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Caló: Chifla to them that it’s over!

The feature for today’s episode is a key means of communicating in Caló. It's not a word or term, but rather: whistling. It’s relied on almost as much as the most used words or terms in that tongue, like órale and chale. Of course, whistling, isn’t unique to Caló, or for that matter, to any language or culture.

But like the spoken word, Caló has its own way of using whistling to convey ideas and meaning. And there are standard whistled signifiers or codes, comparable to spoken words, that span the spectrum of communication from high compliment to evil curse.

By Oscar “El Marfa” Rodriguez

Hanging out at Boy’s garage was coming to an end.

The siege brought on by the incident with the jura at the highway overpass where the chavalada had been getting the passing truckers to honk their horns was ending. Everybody sensed it was going in a different direction now, perhaps even the jura, too. But exactly when it would lift was the question.

Reports about the jura cruising slowly following people were still coming in. But nobody had been apprehended as far as anybody knew. Even so, Boy and his friends hesitated to be the first to step out.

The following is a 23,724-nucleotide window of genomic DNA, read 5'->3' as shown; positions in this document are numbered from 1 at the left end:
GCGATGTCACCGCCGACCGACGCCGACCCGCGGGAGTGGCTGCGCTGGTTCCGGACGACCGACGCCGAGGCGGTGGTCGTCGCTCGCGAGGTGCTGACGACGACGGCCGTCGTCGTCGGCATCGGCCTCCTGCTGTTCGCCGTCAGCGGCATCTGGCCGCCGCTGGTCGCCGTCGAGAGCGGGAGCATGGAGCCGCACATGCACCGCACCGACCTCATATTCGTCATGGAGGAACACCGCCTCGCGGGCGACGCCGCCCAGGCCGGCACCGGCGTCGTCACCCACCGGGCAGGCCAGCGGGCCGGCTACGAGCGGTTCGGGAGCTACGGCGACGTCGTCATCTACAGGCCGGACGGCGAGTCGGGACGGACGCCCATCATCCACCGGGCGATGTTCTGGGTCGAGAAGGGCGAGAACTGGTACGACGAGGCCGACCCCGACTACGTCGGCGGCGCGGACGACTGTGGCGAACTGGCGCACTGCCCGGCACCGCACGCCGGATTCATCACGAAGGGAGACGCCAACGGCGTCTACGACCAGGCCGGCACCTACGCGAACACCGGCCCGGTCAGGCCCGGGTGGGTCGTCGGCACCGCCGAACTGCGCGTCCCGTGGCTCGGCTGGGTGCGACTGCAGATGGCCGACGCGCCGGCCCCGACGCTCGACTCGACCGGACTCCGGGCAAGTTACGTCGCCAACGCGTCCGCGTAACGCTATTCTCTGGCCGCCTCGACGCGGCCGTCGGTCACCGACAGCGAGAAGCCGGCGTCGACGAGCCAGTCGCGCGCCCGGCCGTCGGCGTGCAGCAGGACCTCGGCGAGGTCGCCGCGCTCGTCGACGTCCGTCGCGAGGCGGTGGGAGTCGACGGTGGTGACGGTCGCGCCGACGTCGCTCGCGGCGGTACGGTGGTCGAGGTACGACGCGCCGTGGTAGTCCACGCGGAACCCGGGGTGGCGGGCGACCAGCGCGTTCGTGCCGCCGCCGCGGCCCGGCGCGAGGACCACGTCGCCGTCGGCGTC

“Let’s go to the gas station and hand out,” said Boy to his razita in his garage.

“Órale, let’s go,” said Chabelita.

Nobody stood up to be the first to go out.

“Dale,” said one of the boys in the pack.

“What’ll happen if we do?” asked another boy.

“I don’t care anymore,” said Chabelita.

“Then go,” said still another boy.

“Wait. Let’s check. Chabelita, chifla to them — whistle,” said Boy.

“Let Givvy do it. He can whistle a lot louder,” said Chabelita.

“Givvy,” said Boy.

After a long silence, Givvy blew out a long loud tweet.

Somebody a few blocks over blurted in response.

“Ask if they heard anything,” said Boy. 

Givvy trilled a response back.

A staccato whistle was the answer.

“Nothing? Nothing?” asked Boy.

“Sirol, Simon,” answered Givvy.

“Ask if that means the jura is no longer circulating,” said Boy.

He whistled.

A reply came back.

“That’s right? That’s right?” Boy asked.

Givvy nodded in approval.

“Ask them if they’re going to come out,” said Boy.

With a breathy whistle, Givvy asked.

A long long pause in the communication opened. Everybody waited.

Finally, a long energetic siren responded.

Everybody looked at each other.

Boy didn’t hazard a guess this time. 

“What did they say?” asked Boy.

Before he could respond, a repeat message came out, “

It seemed strange to everybody in the garage. They looked at each other in silence. Then turned to Givvy, who hesitated.

“Qué?” said Boy.

“Pos they’re saying you talk too much,” said Givvy.

Everybody looked at each other.

“You want me to respond?” asked Givvy.

“No!” commanded Boy.

“That’ll just start a fight”

“Just chifla we’re going out. Let’s go. It’s over,” said Boy.